Securing the Internet of Things

This article was originally published on Technology.Info.
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The Internet of Things is already with us and it requires a paradigm shift in the way that organisations think about security. While protecting sensitive data will continue to be of the utmost importance, the rise in connected devices raises a new security concern; how to trust the identity of these devices. Enterprises and other organisations must shake themselves out of the mind-set that online security is simply about protecting

data

. With the rise of the Internet of Things they must also ensure that they can protect and verify the identity of every device that connects to their environments.

This is the view of Allen Storey, Product Director at Intercede.Storey warns that the growth in connected devices gives criminals access to greater and more diverse opportunities for extortion, theft and fraud, which are likely to be even more damaging – and potentially life-endangering – than today’s malware that holds data to ransom, such as Cryptolocker. These attacks don’t just threaten to disrupt corporations. With critical national infrastructure being brought online, such as power generation and electricity grids, they become potentially vulnerable to attack from terrorists or hostile nations. A successful attack on infrastructure control systems has the potential to wreak massive disruption, and even death, in its wake.

To combat the threats inherent in the Internet of Things, organisations must have absolute confidence that the devices which connect to their networks are the devices they claim to be.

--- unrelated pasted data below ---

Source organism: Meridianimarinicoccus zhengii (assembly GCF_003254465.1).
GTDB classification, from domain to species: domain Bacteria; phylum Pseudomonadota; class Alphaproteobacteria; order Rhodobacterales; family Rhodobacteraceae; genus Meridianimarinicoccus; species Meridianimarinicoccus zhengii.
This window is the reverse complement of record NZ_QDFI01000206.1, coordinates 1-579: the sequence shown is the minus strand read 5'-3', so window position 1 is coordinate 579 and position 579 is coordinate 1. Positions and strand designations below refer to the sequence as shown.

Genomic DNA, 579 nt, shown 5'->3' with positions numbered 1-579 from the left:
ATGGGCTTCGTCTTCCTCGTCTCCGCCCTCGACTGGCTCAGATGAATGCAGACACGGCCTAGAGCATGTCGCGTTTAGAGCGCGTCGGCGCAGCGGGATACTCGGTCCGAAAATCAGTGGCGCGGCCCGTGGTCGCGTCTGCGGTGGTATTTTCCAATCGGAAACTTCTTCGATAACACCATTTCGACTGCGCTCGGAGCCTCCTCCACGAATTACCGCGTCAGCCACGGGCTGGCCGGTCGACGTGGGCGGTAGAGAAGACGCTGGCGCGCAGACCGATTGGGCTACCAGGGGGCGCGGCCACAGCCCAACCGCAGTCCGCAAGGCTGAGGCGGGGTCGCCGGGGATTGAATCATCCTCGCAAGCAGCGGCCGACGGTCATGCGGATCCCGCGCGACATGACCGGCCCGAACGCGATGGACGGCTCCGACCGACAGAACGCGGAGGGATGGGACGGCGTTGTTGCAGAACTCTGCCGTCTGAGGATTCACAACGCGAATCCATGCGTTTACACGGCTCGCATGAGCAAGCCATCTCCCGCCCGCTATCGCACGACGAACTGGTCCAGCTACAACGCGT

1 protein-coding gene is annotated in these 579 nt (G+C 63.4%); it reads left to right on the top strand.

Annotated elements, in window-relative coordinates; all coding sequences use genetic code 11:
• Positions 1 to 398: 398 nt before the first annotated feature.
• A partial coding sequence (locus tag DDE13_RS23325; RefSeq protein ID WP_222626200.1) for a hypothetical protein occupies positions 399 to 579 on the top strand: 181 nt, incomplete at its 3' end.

Establishing the true identity of any machine or device is a critical element in preventing criminals gaining control of, or access to, a company’s network. Anything that is Internet-connected but unprotected can be compromised, and can provide a wealth of valuable data to criminals. One example would be the ability to monitor staff movements to track or target a particular employee for some nefarious purpose, from theft to blackmail.

The most important first step is to ensure that any Internet-connected device is properly identified, so it can be trusted. One of the best methods of protecting a device is with a secure element embedded within it which can’t be copied or tampered with, and which can hold cryptographic keys that are unique to that one device. Combined with authentication that verifies each user or device that attempts to engage with it, embedded security provides an essential element of any defence against criminals seeking to exploit the Internet of Things.

As with so much related to security, one of the biggest vulnerabilities is not technology but humans. What is key to securing a world of connected devices is a big push to educate people, corporations and other organisations that while the Internet of Things will radically change our lives in many ways, the biggest change will come in the way that we need to think about security. This education should not be based on fear, uncertainty and doubt; instead we need a calm and collaborative approach to securing one of the biggest technological leaps forward in our lifetime.

What starts within the enterprise often expands to the consumer. “What I want five years from now is to be sitting in my self-driving car, checking my home surveillance system on my smart watch, when my fridge tells me I have run out of milk and automatically directs me to the supermarket,” says Storey. “But I want to be absolutely sure that it is my fridge, my car, my surveillance camera and my watch talking to me. Embedded secure elements combined with device and person identity management can make this a reality; without it our fridges may be full of spam in a way we had not predicted.”

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